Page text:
I know this is a very late reply, but in the meanwhile I have been actively engaged in the research of film dances. I have been wrong in my understanding then, but have come a long way since. In fact, now I would say that the Piya Milan piece is hardly Sadir the way it was practiced; while borrowing some of the formal distinctions like loose limbs, the flowing body etc. But what is characteristically different is the invention of the body line in the reformist era dances and this choreography of VSMP does not escape that ideological bind. In fact I sincerely feel, the way Sadir was practiced popularly would be very different from this; it is not about the nritt or the abhinaya distinction, as I had wrongly mentioned earlier. It is the body line, the modern invention, which no matter how much we deny, is a gift from the West. Check this out, I think what I am trying to say will become clear. This is a dance from the 1942 Bhakta Prahlada: . Here you can see the classical dance idioms performed in a very different way. While it incorporates a lot of what we call adavus today, they looked different. And this is not because the dancer is bad. The documentaries on nautch girls as well as early film records a very different style of dance, which is distinguished from the reformist era and its successive dances by the basic difference of lines. Let me know your views. I would also request Minai to share her opinion on this. I believe what we see in the VSMP choreography above is not very different from the acts of say, Lachhu Maharaj. They were after all, a product of a time when reform was in the air and the only way they could negotiate with the rising threat of the non-hereditary performers from appropriating their art forms was to adapt with time.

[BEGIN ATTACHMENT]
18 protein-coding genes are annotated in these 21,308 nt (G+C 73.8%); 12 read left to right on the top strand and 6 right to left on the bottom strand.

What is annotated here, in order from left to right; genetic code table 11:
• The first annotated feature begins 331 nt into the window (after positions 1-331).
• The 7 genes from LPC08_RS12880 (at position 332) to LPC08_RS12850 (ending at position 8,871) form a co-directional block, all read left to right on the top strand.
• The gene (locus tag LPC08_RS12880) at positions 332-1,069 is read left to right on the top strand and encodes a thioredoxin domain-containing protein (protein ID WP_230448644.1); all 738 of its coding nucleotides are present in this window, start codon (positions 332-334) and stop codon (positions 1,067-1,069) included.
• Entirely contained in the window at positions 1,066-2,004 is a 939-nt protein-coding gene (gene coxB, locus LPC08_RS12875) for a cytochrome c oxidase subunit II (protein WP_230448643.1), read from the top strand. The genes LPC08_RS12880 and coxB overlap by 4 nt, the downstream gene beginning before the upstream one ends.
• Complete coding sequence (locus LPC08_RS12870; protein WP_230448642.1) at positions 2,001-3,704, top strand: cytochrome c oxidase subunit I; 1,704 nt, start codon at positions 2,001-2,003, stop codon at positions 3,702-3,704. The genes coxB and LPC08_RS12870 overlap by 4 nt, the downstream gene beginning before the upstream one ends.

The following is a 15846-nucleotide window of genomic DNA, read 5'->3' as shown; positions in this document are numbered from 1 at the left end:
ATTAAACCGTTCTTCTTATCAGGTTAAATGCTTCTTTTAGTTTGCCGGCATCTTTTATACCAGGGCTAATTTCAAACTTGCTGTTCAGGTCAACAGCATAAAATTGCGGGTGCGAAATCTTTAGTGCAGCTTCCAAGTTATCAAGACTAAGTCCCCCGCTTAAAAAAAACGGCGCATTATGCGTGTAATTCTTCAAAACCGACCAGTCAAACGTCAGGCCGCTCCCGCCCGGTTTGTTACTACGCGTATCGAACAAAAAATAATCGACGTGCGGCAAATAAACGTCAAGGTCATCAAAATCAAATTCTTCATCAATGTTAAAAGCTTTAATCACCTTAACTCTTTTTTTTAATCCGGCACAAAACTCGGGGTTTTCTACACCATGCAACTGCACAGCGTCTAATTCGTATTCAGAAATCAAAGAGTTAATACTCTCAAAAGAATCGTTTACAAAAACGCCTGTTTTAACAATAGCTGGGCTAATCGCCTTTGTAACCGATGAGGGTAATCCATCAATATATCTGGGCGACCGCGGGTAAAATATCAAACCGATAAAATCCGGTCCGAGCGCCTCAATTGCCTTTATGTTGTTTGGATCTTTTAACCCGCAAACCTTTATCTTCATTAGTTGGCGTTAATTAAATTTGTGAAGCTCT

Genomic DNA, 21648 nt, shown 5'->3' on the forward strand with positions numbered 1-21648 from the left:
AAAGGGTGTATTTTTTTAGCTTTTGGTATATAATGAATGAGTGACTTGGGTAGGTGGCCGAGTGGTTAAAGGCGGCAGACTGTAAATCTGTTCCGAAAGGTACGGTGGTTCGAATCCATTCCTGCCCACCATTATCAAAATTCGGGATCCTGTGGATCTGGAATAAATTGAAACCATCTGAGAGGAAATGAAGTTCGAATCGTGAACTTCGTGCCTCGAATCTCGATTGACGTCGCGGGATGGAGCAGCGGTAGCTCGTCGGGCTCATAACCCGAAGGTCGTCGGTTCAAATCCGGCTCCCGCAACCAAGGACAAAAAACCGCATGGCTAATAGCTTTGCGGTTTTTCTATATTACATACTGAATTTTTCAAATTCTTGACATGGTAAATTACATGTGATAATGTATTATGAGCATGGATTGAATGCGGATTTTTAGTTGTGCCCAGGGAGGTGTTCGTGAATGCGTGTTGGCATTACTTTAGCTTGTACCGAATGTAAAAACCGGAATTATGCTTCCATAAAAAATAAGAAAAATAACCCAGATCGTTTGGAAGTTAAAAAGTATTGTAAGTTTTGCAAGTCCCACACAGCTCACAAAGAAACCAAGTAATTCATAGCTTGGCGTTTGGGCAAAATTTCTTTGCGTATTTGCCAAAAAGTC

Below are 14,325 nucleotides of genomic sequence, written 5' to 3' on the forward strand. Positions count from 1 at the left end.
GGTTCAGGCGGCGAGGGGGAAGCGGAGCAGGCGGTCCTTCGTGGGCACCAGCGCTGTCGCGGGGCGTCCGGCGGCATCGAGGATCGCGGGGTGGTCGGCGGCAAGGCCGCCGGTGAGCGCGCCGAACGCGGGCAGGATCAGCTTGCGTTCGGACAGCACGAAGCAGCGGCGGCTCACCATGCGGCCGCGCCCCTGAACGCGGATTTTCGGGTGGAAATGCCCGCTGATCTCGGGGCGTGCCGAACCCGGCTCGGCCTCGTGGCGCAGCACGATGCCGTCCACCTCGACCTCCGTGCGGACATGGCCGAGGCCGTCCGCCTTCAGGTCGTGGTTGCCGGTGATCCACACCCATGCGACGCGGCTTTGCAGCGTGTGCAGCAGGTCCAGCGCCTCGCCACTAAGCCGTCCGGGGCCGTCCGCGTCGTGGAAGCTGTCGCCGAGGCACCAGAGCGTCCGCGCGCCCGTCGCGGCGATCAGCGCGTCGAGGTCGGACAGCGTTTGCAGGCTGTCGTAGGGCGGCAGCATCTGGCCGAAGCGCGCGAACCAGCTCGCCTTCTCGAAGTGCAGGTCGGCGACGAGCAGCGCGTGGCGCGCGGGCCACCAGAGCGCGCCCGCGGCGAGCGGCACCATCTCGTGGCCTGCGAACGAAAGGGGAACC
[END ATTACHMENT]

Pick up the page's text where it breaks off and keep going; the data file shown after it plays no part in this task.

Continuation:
7. This post makes it looks like its a balanced viewpoint while on the sly accusing bharatanatyam to lack connection with audience, being more stylised and somehow less charming.

    First of all, the piya milan dance is not sadir. Vyjayanthimalas hands are still horizontal in natyarambham, her shoulders dont shrug, her adavus have definite placement of limbs unlike say some of kamala's early dance performances which is closer to the sloppiness or "informal" dancing we know was sadir in its recorded decadence. You are comparing a hindustani sounding classical film srigara padam about krishna to a definitely carnatic sounding veera krithi about goddess parvathi full of valour and vigour. Second of all, if having a hunchback like the women of yesteryears who did not have societal backing(pun intended) or bra support and lack of precision is indicative of "charm" of sadir then the straight backed male dancers who danced kuchipudi and odissi in olden days were probably not so "charming" and you are accusing them too. Also kuchipudi was not performed to a select-few patrons, it was performed to a mass audience with the intent of projecting the puranic culture adn stories of gods. But somehow Kuchipudi today has more sringara than present day bharatanatyam. So i am confused by this analysis as well.